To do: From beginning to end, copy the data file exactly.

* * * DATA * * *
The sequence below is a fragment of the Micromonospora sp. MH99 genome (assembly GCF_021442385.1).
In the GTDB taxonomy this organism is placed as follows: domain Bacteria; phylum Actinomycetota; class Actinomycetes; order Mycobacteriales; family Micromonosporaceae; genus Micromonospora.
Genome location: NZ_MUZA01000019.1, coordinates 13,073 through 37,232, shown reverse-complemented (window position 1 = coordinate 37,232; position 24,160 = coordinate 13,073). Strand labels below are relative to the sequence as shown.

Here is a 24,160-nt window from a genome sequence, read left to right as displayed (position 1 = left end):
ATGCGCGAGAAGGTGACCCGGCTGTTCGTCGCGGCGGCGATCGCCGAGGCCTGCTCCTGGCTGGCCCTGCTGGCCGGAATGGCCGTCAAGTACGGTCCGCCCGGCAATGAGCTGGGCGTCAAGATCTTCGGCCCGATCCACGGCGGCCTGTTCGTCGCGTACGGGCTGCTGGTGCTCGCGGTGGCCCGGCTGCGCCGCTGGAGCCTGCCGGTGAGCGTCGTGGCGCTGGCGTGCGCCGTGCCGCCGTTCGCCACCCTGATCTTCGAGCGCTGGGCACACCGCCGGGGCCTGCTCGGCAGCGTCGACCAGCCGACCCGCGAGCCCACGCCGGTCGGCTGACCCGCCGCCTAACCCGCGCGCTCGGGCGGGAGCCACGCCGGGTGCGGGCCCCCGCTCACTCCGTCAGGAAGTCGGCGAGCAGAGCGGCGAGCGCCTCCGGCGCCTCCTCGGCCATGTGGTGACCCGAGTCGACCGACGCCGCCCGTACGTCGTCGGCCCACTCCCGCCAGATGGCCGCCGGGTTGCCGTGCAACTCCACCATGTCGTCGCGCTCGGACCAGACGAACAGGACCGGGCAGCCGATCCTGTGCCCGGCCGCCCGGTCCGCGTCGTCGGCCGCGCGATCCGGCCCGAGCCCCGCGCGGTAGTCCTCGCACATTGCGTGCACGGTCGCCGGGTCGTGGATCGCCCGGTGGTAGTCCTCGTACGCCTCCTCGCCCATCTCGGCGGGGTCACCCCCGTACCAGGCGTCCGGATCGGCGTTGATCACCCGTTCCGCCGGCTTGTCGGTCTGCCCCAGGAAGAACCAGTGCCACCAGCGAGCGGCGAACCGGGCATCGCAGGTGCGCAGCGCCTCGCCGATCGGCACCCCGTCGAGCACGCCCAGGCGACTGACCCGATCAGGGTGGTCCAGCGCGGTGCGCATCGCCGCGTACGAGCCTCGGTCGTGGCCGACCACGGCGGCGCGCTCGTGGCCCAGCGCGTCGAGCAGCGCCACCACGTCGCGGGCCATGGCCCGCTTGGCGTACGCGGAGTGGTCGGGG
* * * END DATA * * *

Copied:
The sequence below is a fragment of the Micromonospora sp. MH99 genome (assembly GCF_021442385.1).
In the GTDB taxonomy this organism is placed as follows: domain Bacteria; phylum Actinomycetota; class Actinomycetes; order Mycobacteriales; family Micromonosporaceae; genus Micromonospora.
Genome location: NZ_MUZA01000019.1, coordinates 13,073 through 37,232, shown reverse-complemented (window position 1 = coordinate 37,232; position 24,160 = coordinate 13,073). Strand labels below are relative to the sequence as shown.

Here is a 24,160-nt window from a genome sequence, read left to right as displayed (position 1 = left end):
ATGCGCGAGAAGGTGACCCGGCTGTTCGTCGCGGCGGCGATCGCCGAGGCCTGCTCCTGGCTGGCCCTGCTGGCCGGAATGGCCGTCAAGTACGGTCCGCCCGGCAATGAGCTGGGCGTCAAGATCTTCGGCCCGATCCACGGCGGCCTGTTCGTCGCGTACGGGCTGCTGGTGCTCGCGGTGGCCCGGCTGCGCCGCTGGAGCCTGCCGGTGAGCGTCGTGGCGCTGGCGTGCGCCGTGCCGCCGTTCGCCACCCTGATCTTCGAGCGCTGGGCACACCGCCGGGGCCTGCTCGGCAGCGTCGACCAGCCGACCCGCGAGCCCACGCCGGTCGGCTGACCCGCCGCCTAACCCGCGCGCTCGGGCGGGAGCCACGCCGGGTGCGGGCCCCCGCTCACTCCGTCAGGAAGTCGGCGAGCAGAGCGGCGAGCGCCTCCGGCGCCTCCTCGGCCATGTGGTGACCCGAGTCGACCGACGCCGCCCGTACGTCGTCGGCCCACTCCCGCCAGATGGCCGCCGGGTTGCCGTGCAACTCCACCATGTCGTCGCGCTCGGACCAGACGAACAGGACCGGGCAGCCGATCCTGTGCCCGGCCGCCCGGTCCGCGTCGTCGGCCGCGCGATCCGGCCCGAGCCCCGCGCGGTAGTCCTCGCACATTGCGTGCACGGTCGCCGGGTCGTGGATCGCCCGGTGGTAGTCCTCGTACGCCTCCTCGCCCATCTCGGCGGGGTCACCCCCGTACCAGGCGTCCGGATCGGCGTTGATCACCCGTTCCGCCGGCTTGTCGGTCTGCCCCAGGAAGAACCAGTGCCACCAGCGAGCGGCGAACCGGGCATCGCAGGTGCGCAGCGCCTCGCCGATCGGCACCCCGTCGAGCACGCCCAGGCGACTGACCCGATCAGGGTGGTCCAGCGCGGTGCGCATCGCCGCGTACGAGCCTCGGTCGTGGCCGACCACGGCGGCGCGCTCGTGGCCCAGCGCGTCGAGCAGCGCCACCACGTCGCGGGCCATGGCCCGCTTGGCGTACGCGGAGTGGTCGGGG